An overall shift toward more extreme and longer-lasting heat waves has been observed.[12] The year 2012 saw thousands of temperature records broken all over the United States, and it was by far the U.S.'s warmest year on record. But it's not just the daily high temperatures that are a concern. The average daily low temperatures have been rising at an even faster rate than the average daily highs. Doctors and farmers alike have observed that heat stress occurs in people, livestock, and crops when the temperature doesn't cool down enough overnight. As a result, productivity in people, plants, and animals declines which, in turn, hurts our quality of life and economy.

A warmer atmosphere has a greater capacity to hold water vapor. Consequently, climate models project that global warming will tend to cause wet regions to get wetter and dry regions to get drier. In the east and northeastern United States, an increase has been observed in very heavy downpours of rain leading to flash flooding, loss of life, and damages to property and infrastructure. Climate models suggest floods and water quality problems are likely to be amplified by climate change in most "wet" regions.[13] According to the IPCC (SREX Report), "there is medium confidence (based on physical reasoning) that projected increases in heavy rainfall would contribute to increases in local flooding in some catchments or regions."

At the same time, "dry" regions are getting drier. Large areas in the west and southwest U.S. have experienced abnormally dry to exceptional drought conditions that stress water resources and present challenges to farmers, ranchers, water resource managers, and energy utilities.[13] These water deficits appear to be part of a long-term trend toward drier conditions in the west and southwest. Internationally, more intense and longer lasting droughts over wider areas could cause global food shortages and political unrest, contributing to mass starvation and armed conflicts.[12]

+ -

Is global warming a threat to humans? If so, how?

Yes, health care providers and insurers alike recognize that global warming is a threat to humans. The major public health organizations of the world have said that climate change is a critical public health problem. According to the U.S. National Institute of Environmental Health Sciences, climate change makes many existing diseases and conditions worse, and it helps pests and pathogens spread into new regions. The most vulnerable people—children, the elderly, the poor, and those with health conditions—are at increased risk for climate-related health effects.[26]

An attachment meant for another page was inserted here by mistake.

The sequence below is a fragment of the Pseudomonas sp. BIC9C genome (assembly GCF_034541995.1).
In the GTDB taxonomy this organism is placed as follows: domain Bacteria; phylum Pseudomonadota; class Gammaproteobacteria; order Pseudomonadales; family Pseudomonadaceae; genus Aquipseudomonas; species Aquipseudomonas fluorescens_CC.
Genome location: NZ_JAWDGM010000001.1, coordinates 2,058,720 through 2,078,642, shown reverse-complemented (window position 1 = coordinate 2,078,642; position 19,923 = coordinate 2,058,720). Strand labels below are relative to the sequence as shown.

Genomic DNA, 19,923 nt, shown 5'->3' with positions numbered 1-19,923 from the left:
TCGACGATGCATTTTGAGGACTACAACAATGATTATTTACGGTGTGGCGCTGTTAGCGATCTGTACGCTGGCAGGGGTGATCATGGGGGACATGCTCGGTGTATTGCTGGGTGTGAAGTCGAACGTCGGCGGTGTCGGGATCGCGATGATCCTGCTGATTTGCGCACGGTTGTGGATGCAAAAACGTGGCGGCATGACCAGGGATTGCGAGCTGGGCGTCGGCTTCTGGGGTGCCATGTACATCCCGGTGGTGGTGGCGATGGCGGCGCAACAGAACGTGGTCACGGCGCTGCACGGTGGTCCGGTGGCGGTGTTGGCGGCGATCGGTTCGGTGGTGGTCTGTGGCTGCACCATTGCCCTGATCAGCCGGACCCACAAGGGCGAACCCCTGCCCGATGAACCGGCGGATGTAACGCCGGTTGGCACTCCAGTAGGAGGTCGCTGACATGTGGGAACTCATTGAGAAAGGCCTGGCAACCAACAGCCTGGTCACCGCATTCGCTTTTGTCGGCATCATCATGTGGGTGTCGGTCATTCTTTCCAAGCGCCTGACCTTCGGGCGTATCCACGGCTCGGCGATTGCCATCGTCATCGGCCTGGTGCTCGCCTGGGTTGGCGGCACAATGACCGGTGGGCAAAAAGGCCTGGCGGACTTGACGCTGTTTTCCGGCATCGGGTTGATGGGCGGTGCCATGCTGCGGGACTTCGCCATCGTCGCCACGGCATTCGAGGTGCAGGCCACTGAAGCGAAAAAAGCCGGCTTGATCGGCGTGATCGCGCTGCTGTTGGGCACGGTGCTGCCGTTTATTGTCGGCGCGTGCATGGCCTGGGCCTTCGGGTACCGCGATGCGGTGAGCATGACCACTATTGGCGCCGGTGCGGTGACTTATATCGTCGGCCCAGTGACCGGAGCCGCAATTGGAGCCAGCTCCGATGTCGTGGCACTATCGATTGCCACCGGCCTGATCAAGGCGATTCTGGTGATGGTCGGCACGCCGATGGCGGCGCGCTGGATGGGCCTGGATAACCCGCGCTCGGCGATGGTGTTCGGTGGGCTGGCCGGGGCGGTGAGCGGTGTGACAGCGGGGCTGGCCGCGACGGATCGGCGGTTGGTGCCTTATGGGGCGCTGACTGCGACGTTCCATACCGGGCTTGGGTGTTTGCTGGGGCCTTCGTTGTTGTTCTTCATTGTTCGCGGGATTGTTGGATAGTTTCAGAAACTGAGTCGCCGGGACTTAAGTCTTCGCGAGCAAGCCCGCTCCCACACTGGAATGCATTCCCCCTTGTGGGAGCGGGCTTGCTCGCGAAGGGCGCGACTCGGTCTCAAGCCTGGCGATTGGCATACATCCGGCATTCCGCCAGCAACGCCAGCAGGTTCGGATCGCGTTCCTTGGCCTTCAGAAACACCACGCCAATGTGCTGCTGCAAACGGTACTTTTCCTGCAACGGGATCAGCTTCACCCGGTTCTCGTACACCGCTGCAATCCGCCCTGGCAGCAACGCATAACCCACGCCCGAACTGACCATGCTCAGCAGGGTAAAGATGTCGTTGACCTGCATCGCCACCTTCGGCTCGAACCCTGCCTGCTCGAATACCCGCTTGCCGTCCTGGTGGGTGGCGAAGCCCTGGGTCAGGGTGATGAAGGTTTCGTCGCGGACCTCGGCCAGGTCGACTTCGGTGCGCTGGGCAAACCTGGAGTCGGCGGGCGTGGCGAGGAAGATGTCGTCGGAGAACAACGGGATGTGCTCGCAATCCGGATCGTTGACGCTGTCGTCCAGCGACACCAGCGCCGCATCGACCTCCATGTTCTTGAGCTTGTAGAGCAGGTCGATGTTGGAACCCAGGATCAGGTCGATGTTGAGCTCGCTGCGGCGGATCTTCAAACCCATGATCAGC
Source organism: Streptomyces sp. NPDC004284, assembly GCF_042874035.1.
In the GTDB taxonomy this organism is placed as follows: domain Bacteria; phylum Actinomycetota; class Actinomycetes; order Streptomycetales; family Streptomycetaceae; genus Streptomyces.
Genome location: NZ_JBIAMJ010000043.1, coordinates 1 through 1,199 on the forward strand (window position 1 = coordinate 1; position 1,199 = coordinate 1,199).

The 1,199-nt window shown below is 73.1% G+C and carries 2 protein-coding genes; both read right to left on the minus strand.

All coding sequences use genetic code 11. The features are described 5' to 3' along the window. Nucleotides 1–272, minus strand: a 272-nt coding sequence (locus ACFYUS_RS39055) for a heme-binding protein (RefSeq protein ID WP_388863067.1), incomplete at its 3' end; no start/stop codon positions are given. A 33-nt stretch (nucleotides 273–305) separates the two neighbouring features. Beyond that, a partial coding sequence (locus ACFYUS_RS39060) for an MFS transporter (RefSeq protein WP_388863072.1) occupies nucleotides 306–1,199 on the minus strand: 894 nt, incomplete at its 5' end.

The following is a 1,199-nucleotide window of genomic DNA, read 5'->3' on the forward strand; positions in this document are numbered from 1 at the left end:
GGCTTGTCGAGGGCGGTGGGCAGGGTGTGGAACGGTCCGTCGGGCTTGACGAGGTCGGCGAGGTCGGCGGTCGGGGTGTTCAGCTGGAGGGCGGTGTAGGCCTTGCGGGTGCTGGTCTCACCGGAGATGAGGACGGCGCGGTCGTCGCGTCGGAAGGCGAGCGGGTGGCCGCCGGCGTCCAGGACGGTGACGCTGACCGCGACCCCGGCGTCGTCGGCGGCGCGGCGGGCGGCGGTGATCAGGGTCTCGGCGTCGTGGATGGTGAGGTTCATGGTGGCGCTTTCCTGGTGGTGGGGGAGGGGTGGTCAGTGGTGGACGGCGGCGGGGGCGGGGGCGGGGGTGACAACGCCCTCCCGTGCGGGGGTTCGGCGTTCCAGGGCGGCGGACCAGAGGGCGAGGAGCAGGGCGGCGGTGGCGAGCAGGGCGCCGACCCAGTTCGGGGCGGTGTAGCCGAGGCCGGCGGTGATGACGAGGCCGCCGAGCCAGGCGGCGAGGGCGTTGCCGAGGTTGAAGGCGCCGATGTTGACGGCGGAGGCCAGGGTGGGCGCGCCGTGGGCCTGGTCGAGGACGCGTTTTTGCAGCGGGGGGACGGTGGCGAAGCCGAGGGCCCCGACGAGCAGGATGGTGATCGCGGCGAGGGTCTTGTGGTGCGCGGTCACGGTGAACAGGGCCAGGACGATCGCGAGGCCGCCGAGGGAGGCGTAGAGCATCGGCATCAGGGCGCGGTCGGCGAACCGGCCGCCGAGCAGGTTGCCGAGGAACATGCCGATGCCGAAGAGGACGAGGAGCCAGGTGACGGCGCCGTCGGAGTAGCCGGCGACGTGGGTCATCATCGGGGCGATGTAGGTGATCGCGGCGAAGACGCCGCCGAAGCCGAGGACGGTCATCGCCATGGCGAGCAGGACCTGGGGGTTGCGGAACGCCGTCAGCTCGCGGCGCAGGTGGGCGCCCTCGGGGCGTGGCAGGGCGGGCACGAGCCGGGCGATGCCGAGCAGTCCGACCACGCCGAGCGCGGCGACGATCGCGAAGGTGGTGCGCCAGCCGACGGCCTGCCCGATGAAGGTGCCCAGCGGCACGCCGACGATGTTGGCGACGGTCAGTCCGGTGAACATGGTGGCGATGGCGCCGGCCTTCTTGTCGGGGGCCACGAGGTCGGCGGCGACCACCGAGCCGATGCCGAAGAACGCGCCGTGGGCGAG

Global warming is also a threat to the economy and national security in many developing nations. Because societies and their built environments have developed under a climate that has fluctuated within a relatively small range of conditions, most impacts of a rapidly changing climate will present challenges—particularly as extreme weather and climate conditions become more extreme, more frequent, and longer lasting. In developing nations, populations are much more vulnerable to weather and climate extremes and are less able to adapt. Any climate-related impacts on scarce natural resources, food, and water are more likely to trigger humanitarian crises or armed conflicts that can destabilize nations, or whole regions.[12]

In the United States, the most rapidly growing population is in the Mountain West. That region is projected to experience more frequent and more severe wildfires with less water availability, particularly during the high-demand period of summer. Because of high demand for irrigating agriculture, overuse of rivers and streams is common in the arid West, particularly along the Front Range of the Rocky Mountains in Colorado, in Southern California, and in the Central Valley of California. Rapid population and economic growth in these arid and semi-arid regions has dramatically increased people's vulnerability to water shortages.[13]

+ -

Is global warming a threat to land and marine ecosystems?

Yes, global warming is impacting species and habitats across America and around the world. According to the U.S.'s National Fish, Wildlife, and Plants Climate Adaptation Strategy, warmer temperatures, rising sea levels, and other climate-related changes are stressing countless species of plants, animals, and fish.[10] Adaptable species with wide geographic ranges—such as white-tailed deer and feral hogs—are likely to continue to thrive. But those species that depend on particular habitats—such as the southwestern willow flycatcher (bird) and coldwater fishes—are vulnerable.[10]

Here are some specific examples (selected from among many that are available)[10]: